“He is a man from Los Angeles,” Fritzie said.

“Tell me the name.”

“I don’t know his name.”

“You told me always who you go out with and now you don’t want to tell me.”

Amelia continued to nag, but at the trolley stop Fritzie gave her a quick hug and stepped up onto the streetcar.

Photographs of Fritzie Mann, most of which show her in an exotic dance costume, reveal a pretty woman with delicate features whose self-assured, vibrant temperament is evident. Her dark brown hair, often tinted auburn by the red hairnets she wore, wasn’t cut in a flapper bob, but she kept it short, in line with Jazz Age fashion and the preferred style of the New Woman. Having seen these pictures, it’s easy to imagine her waving goodbye to her mother, confident that she had everything under control. No photographs of Amelia survive, but it’s not hard to imagine her face as she watched the streetcar disappear into the gathering darkness, the trolley pole sparking on the overhead wire: The worried look of a mother who knew or suspected that her youngest child had gotten herself into a fix and feared it was about to end badly.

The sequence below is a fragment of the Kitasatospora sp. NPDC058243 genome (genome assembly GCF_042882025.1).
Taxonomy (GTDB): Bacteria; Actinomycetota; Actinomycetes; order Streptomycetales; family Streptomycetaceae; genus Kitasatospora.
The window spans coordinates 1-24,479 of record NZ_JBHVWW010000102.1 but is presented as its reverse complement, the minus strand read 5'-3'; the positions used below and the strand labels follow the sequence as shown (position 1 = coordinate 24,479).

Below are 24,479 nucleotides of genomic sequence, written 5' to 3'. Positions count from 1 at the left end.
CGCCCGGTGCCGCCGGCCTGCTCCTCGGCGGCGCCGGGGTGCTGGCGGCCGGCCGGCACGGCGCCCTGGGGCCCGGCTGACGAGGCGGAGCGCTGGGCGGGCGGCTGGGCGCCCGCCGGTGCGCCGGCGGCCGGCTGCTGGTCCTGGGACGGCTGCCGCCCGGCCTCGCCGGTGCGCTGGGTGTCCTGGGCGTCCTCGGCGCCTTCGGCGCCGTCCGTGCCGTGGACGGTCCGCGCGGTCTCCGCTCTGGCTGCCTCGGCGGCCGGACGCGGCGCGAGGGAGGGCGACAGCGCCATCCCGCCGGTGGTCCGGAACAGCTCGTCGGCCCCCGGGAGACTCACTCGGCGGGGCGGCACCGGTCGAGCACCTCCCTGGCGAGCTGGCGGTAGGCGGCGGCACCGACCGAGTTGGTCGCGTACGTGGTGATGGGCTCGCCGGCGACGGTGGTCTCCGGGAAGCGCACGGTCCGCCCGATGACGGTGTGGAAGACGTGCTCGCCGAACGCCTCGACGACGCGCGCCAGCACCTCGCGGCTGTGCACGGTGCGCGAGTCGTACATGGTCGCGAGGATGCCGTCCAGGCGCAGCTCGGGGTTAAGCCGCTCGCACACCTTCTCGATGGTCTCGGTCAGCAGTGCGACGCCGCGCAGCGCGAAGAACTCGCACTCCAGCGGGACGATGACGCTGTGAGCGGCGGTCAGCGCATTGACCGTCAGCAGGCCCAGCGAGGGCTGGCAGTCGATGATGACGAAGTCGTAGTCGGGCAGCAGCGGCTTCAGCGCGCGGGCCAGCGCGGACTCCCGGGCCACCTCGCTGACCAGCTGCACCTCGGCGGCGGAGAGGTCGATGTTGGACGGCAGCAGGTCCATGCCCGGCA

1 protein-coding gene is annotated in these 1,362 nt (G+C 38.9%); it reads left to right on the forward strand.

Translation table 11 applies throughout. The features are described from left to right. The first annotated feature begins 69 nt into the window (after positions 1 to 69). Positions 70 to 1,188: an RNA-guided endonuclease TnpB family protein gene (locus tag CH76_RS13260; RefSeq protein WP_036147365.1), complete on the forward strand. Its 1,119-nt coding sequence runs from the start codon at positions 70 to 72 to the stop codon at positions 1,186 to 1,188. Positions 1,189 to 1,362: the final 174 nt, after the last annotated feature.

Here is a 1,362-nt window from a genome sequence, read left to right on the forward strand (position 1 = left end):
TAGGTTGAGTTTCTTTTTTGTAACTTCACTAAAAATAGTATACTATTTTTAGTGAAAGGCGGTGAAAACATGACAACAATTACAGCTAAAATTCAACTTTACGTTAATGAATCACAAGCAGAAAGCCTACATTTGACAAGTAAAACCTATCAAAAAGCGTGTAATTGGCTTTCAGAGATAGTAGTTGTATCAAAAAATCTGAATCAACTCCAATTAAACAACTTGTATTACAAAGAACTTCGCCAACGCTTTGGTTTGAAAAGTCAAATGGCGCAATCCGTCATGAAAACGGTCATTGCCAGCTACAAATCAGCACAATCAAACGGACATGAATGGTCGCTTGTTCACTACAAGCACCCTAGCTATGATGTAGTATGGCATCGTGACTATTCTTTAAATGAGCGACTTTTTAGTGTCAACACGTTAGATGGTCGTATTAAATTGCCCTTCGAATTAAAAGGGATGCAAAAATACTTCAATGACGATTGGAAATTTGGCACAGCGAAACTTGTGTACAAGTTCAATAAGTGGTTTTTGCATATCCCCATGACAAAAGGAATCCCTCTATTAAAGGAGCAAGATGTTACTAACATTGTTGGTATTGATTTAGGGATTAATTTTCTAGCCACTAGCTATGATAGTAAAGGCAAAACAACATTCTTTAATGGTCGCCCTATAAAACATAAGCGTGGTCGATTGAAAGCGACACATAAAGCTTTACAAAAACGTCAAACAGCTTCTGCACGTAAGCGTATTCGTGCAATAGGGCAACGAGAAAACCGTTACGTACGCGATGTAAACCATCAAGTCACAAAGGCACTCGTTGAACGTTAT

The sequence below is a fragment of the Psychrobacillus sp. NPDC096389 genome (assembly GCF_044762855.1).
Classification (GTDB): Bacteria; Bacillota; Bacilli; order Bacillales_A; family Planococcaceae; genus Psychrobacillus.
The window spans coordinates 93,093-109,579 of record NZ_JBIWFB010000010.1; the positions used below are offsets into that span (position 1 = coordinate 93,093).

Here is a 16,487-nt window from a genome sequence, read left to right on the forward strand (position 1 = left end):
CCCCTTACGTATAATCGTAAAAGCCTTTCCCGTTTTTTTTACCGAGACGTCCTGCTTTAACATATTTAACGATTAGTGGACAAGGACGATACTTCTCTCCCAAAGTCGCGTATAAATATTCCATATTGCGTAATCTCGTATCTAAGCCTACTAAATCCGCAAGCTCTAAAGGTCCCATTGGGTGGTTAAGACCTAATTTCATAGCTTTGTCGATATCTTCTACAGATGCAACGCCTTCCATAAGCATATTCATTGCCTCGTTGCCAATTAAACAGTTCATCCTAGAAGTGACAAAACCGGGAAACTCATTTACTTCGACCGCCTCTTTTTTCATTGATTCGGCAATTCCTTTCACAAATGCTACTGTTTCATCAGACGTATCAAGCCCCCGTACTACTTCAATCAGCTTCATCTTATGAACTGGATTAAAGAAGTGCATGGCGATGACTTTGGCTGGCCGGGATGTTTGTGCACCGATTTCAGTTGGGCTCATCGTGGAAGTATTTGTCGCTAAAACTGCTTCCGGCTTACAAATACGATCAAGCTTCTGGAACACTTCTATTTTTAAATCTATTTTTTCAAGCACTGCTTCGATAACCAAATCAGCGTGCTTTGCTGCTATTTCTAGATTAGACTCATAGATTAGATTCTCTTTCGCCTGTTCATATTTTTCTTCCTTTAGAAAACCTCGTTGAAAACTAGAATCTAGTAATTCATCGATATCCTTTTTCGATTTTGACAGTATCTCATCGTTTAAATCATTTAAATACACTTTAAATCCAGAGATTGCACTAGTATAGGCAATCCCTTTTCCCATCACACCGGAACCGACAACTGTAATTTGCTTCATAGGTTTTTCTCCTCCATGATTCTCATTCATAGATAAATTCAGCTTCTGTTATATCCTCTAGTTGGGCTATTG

Fritzie likely caught a south-bound streetcar, the shortest route to downtown. From there the car would’ve rattled down 30th Street on the eastern edge of Balboa Park, zig-zagged around the corner of the park through Golden Hill, and then due west along Broadway into downtown. Fritzie had kept the rendezvous point to herself, mentioning only that she was meeting the mystery man downtown. It might’ve been the U.S. Grant Hotel, a gathering place for the younger set in the heart of downtown that Fritzie and her chums frequented. Or the Golden Lion Tavern, another hangout. Or, if the man was coming by train, the Santa Fe depot.

Twenty minutes later, Fritzie called Amelia.